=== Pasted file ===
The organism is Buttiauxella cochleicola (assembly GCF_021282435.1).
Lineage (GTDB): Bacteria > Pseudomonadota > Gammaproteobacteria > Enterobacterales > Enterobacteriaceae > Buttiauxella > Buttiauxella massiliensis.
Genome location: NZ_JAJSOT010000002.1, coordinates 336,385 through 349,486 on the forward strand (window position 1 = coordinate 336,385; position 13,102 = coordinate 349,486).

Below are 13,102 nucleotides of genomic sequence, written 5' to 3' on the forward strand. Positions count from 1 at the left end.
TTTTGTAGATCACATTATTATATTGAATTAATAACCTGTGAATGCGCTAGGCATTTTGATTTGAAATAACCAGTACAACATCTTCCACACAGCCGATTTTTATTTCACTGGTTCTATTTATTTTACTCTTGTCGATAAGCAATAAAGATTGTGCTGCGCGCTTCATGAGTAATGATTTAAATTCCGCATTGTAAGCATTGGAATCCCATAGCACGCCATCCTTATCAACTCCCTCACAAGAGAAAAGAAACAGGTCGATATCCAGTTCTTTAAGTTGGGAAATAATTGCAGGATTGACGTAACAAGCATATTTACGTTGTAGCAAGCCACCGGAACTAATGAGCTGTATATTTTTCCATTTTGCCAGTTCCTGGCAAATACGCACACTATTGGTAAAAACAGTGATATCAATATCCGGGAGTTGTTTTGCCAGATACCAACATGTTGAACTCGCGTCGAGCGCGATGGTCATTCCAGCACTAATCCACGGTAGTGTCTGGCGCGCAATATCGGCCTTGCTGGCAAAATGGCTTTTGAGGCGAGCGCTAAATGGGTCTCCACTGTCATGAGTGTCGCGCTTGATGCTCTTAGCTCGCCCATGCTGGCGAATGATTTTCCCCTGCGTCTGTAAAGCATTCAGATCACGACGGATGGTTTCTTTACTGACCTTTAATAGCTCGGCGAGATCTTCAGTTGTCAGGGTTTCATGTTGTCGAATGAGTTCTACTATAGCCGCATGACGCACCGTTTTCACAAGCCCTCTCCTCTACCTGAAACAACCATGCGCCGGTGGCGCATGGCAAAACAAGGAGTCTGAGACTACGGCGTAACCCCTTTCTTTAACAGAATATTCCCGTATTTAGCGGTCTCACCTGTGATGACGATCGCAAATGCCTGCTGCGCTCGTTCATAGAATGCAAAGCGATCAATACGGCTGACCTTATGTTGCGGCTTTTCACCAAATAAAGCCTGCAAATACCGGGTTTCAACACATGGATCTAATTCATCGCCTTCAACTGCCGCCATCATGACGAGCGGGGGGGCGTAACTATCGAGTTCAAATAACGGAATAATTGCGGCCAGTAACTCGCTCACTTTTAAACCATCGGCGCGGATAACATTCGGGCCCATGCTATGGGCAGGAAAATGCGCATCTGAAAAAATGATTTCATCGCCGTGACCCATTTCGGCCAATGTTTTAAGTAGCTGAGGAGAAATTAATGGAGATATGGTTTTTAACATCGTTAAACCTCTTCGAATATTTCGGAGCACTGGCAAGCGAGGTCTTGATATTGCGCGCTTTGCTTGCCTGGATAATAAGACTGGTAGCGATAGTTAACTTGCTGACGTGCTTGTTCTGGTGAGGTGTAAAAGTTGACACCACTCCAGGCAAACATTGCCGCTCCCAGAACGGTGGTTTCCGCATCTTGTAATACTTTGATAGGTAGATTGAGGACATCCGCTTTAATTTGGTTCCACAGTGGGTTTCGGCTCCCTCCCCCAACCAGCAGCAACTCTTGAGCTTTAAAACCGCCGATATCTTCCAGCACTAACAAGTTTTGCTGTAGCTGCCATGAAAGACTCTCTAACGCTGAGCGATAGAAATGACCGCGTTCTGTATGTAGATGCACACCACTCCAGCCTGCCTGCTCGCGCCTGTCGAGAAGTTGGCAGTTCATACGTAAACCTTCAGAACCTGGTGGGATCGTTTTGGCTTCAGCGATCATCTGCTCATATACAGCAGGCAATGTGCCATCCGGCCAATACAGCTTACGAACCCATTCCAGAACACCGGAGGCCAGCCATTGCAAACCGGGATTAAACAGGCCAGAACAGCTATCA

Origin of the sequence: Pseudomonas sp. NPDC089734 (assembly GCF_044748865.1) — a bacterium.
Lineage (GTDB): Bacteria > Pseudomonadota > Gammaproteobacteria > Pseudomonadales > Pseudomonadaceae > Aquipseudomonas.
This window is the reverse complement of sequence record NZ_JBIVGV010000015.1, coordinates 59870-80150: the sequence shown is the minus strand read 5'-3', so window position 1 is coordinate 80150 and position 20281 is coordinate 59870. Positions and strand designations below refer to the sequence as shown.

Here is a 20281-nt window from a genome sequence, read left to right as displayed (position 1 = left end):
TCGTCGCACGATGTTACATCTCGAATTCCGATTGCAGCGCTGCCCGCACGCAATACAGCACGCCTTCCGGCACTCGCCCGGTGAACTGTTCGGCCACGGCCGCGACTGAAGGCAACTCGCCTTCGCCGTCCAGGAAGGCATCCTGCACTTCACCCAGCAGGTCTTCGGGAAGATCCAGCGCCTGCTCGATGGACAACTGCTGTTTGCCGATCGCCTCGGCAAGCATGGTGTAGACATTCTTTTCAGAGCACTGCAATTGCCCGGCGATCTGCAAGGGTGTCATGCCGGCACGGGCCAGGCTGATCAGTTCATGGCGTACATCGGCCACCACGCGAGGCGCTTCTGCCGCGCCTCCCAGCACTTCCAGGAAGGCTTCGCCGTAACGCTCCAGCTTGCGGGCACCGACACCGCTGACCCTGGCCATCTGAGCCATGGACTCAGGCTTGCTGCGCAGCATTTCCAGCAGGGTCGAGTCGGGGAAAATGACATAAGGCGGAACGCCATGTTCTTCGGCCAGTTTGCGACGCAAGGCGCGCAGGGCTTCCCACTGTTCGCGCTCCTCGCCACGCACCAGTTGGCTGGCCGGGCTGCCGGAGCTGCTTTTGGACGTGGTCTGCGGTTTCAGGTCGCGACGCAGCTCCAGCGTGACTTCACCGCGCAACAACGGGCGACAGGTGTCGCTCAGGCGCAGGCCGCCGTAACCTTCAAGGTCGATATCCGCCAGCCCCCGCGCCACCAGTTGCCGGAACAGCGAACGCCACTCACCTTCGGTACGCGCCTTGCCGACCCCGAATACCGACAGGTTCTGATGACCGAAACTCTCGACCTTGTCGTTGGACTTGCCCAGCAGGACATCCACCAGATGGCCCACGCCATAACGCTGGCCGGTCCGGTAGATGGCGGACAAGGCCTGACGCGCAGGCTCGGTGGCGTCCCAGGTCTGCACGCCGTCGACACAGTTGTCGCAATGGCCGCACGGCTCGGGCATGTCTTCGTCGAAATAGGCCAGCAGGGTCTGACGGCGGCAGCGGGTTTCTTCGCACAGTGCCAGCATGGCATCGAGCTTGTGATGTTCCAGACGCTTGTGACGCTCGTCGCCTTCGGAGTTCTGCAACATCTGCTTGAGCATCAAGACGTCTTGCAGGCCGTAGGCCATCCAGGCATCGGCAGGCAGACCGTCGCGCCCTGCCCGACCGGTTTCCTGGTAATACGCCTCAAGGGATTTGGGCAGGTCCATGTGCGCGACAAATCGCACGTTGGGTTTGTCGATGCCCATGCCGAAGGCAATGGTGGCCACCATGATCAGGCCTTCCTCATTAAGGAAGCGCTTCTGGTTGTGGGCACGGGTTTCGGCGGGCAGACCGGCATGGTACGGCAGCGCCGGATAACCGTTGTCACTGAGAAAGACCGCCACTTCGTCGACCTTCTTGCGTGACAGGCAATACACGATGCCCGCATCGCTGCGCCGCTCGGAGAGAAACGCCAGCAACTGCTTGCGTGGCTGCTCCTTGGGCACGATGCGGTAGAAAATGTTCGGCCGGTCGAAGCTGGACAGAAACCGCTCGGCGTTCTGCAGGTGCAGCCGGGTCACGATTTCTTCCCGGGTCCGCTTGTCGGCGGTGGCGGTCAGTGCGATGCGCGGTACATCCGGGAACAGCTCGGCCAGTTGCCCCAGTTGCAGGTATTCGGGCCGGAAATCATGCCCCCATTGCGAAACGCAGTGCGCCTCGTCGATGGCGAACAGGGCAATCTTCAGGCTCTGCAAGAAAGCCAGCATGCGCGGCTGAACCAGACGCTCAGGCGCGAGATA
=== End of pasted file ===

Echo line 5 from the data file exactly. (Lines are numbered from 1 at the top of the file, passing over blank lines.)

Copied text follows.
TTTTGTAGATCACATTATTATATTGAATTAATAACCTGTGAATGCGCTAGGCATTTTGATTTGAAATAACCAGTACAACATCTTCCACACAGCCGATTTTTATTTCACTGGTTCTATTTATTTTACTCTTGTCGATAAGCAATAAAGATTGTGCTGCGCGCTTCATGAGTAATGATTTAAATTCCGCATTGTAAGCATTGGAATCCCATAGCACGCCATCCTTATCAACTCCCTCACAAGAGAAAAGAAACAGGTCGATATCCAGTTCTTTAAGTTGGGAAATAATTGCAGGATTGACGTAACAAGCATATTTACGTTGTAGCAAGCCACCGGAACTAATGAGCTGTATATTTTTCCATTTTGCCAGTTCCTGGCAAATACGCACACTATTGGTAAAAACAGTGATATCAATATCCGGGAGTTGTTTTGCCAGATACCAACATGTTGAACTCGCGTCGAGCGCGATGGTCATTCCAGCACTAATCCACGGTAGTGTCTGGCGCGCAATATCGGCCTTGCTGGCAAAATGGCTTTTGAGGCGAGCGCTAAATGGGTCTCCACTGTCATGAGTGTCGCGCTTGATGCTCTTAGCTCGCCCATGCTGGCGAATGATTTTCCCCTGCGTCTGTAAAGCATTCAGATCACGACGGATGGTTTCTTTACTGACCTTTAATAGCTCGGCGAGATCTTCAGTTGTCAGGGTTTCATGTTGTCGAATGAGTTCTACTATAGCCGCATGACGCACCGTTTTCACAAGCCCTCTCCTCTACCTGAAACAACCATGCGCCGGTGGCGCATGGCAAAACAAGGAGTCTGAGACTACGGCGTAACCCCTTTCTTTAACAGAATATTCCCGTATTTAGCGGTCTCACCTGTGATGACGATCGCAAATGCCTGCTGCGCTCGTTCATAGAATGCAAAGCGATCAATACGGCTGACCTTATGTTGCGGCTTTTCACCAAATAAAGCCTGCAAATACCGGGTTTCAACACATGGATCTAATTCATCGCCTTCAACTGCCGCCATCATGACGAGCGGGGGGGCGTAACTATCGAGTTCAAATAACGGAATAATTGCGGCCAGTAACTCGCTCACTTTTAAACCATCGGCGCGGATAACATTCGGGCCCATGCTATGGGCAGGAAAATGCGCATCTGAAAAAATGATTTCATCGCCGTGACCCATTTCGGCCAATGTTTTAAGTAGCTGAGGAGAAATTAATGGAGATATGGTTTTTAACATCGTTAAACCTCTTCGAATATTTCGGAGCACTGGCAAGCGAGGTCTTGATATTGCGCGCTTTGCTTGCCTGGATAATAAGACTGGTAGCGATAGTTAACTTGCTGACGTGCTTGTTCTGGTGAGGTGTAAAAGTTGACACCACTCCAGGCAAACATTGCCGCTCCCAGAACGGTGGTTTCCGCATCTTGTAATACTTTGATAGGTAGATTGAGGACATCCGCTTTAATTTGGTTCCACAGTGGGTTTCGGCTCCCTCCCCCAACCAGCAGCAACTCTTGAGCTTTAAAACCGCCGATATCTTCCAGCACTAACAAGTTTTGCTGTAGCTGCCATGAAAGACTCTCTAACGCTGAGCGATAGAAATGACCGCGTTCTGTATGTAGATGCACACCACTCCAGCCTGCCTGCTCGCGCCTGTCGAGAAGTTGGCAGTTCATACGTAAACCTTCAGAACCTGGTGGGATCGTTTTGGCTTCAGCGATCATCTGCTCATATACAGCAGGCAATGTGCCATCCGGCCAATACAGCTTACGAACCCATTCCAGAACACCGGAGGCCAGCCATTGCAAACCGGGATTAAACAGGCCAGAACAGCTATCA